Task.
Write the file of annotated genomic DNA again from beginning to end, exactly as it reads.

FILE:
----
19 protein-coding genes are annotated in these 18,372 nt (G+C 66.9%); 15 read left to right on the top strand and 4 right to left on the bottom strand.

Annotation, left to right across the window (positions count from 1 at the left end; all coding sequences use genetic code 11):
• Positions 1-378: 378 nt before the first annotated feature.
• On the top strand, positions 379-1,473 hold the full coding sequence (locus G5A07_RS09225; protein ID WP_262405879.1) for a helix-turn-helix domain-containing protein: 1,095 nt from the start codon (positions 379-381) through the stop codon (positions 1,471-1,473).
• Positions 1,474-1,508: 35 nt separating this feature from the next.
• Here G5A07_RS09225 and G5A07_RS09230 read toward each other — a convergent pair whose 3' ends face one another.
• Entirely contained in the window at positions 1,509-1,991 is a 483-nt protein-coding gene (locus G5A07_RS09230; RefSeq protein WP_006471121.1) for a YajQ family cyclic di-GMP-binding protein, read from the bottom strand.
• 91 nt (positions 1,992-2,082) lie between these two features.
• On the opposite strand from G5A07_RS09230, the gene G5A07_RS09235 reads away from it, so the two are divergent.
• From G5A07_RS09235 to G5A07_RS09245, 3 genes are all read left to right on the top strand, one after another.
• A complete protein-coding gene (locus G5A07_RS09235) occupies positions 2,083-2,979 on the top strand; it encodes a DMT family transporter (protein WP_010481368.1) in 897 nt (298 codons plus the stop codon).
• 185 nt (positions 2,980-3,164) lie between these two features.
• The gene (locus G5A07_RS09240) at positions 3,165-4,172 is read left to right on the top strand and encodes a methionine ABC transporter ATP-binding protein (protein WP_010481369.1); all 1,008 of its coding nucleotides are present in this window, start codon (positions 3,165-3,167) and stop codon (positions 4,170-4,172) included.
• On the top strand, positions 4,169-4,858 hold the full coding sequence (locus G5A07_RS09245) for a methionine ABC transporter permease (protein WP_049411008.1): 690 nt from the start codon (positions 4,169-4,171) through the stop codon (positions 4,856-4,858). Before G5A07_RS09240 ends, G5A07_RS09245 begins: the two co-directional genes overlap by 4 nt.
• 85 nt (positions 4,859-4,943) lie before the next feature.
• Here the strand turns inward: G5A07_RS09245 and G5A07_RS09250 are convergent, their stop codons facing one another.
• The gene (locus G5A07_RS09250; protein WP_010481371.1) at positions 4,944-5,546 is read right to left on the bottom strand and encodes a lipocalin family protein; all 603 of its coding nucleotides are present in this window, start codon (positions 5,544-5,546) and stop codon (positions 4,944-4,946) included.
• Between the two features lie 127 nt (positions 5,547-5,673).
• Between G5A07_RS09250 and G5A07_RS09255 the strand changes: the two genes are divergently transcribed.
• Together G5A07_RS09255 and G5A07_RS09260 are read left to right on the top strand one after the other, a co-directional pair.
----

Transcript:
19 protein-coding genes are annotated in these 18,372 nt (G+C 66.9%); 15 read left to right on the top strand and 4 right to left on the bottom strand.

Annotation, left to right across the window (positions count from 1 at the left end; all coding sequences use genetic code 11):
• Positions 1-378: 378 nt before the first annotated feature.
• On the top strand, positions 379-1,473 hold the full coding sequence (locus G5A07_RS09225; protein ID WP_262405879.1) for a helix-turn-helix domain-containing protein: 1,095 nt from the start codon (positions 379-381) through the stop codon (positions 1,471-1,473).
• Positions 1,474-1,508: 35 nt separating this feature from the next.
• Here G5A07_RS09225 and G5A07_RS09230 read toward each other — a convergent pair whose 3' ends face one another.
• Entirely contained in the window at positions 1,509-1,991 is a 483-nt protein-coding gene (locus G5A07_RS09230; RefSeq protein WP_006471121.1) for a YajQ family cyclic di-GMP-binding protein, read from the bottom strand.
• 91 nt (positions 1,992-2,082) lie between these two features.
• On the opposite strand from G5A07_RS09230, the gene G5A07_RS09235 reads away from it, so the two are divergent.
• From G5A07_RS09235 to G5A07_RS09245, 3 genes are all read left to right on the top strand, one after another.
• A complete protein-coding gene (locus G5A07_RS09235) occupies positions 2,083-2,979 on the top strand; it encodes a DMT family transporter (protein WP_010481368.1) in 897 nt (298 codons plus the stop codon).
• 185 nt (positions 2,980-3,164) lie between these two features.
• The gene (locus G5A07_RS09240) at positions 3,165-4,172 is read left to right on the top strand and encodes a methionine ABC transporter ATP-binding protein (protein WP_010481369.1); all 1,008 of its coding nucleotides are present in this window, start codon (positions 3,165-3,167) and stop codon (positions 4,170-4,172) included.
• On the top strand, positions 4,169-4,858 hold the full coding sequence (locus G5A07_RS09245) for a methionine ABC transporter permease (protein WP_049411008.1): 690 nt from the start codon (positions 4,169-4,171) through the stop codon (positions 4,856-4,858). Before G5A07_RS09240 ends, G5A07_RS09245 begins: the two co-directional genes overlap by 4 nt.
• 85 nt (positions 4,859-4,943) lie before the next feature.
• Here the strand turns inward: G5A07_RS09245 and G5A07_RS09250 are convergent, their stop codons facing one another.
• The gene (locus G5A07_RS09250; protein WP_010481371.1) at positions 4,944-5,546 is read right to left on the bottom strand and encodes a lipocalin family protein; all 603 of its coding nucleotides are present in this window, start codon (positions 5,544-5,546) and stop codon (positions 4,944-4,946) included.
• Between the two features lie 127 nt (positions 5,547-5,673).
• Between G5A07_RS09250 and G5A07_RS09255 the strand changes: the two genes are divergently transcribed.
• Together G5A07_RS09255 and G5A07_RS09260 are read left to right on the top strand one after the other, a co-directional pair.